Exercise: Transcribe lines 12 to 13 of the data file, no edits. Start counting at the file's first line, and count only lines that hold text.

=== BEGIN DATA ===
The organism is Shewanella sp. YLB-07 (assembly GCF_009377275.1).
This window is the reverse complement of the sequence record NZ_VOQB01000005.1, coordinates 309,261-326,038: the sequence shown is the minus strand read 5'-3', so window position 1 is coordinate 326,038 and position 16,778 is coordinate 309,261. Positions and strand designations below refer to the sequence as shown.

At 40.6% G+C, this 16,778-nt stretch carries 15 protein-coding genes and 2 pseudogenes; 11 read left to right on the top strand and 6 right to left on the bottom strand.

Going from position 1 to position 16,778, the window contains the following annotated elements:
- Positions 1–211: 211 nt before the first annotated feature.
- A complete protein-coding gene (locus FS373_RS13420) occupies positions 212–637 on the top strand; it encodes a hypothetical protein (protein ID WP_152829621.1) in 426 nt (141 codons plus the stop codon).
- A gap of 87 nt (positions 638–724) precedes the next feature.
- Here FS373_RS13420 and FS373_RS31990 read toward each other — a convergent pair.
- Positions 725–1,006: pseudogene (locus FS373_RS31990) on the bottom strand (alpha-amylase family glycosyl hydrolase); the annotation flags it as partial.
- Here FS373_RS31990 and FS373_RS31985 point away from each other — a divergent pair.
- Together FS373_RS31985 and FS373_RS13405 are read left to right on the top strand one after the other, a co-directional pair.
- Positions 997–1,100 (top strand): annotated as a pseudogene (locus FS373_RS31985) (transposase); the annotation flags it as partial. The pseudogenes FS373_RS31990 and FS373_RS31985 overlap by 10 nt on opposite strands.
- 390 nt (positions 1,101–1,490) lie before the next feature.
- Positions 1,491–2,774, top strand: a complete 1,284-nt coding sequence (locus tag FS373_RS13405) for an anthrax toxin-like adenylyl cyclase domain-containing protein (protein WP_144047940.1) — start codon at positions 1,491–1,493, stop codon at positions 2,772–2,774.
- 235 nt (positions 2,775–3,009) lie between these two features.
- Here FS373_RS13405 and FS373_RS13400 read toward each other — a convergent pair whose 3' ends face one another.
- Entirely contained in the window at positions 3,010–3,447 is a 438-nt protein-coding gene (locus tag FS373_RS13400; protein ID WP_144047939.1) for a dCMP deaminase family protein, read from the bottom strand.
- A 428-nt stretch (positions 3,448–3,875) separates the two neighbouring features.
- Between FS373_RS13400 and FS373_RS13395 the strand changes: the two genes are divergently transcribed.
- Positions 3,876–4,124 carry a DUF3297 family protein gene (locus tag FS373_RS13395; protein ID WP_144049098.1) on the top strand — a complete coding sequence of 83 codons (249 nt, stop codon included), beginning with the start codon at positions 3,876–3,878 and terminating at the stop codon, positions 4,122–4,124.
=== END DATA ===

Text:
- Positions 997–1,100 (top strand): annotated as a pseudogene (locus FS373_RS31985) (transposase); the annotation flags it as partial. The pseudogenes FS373_RS31990 and FS373_RS31985 overlap by 10 nt on opposite strands.
- 390 nt (positions 1,101–1,490) lie before the next feature.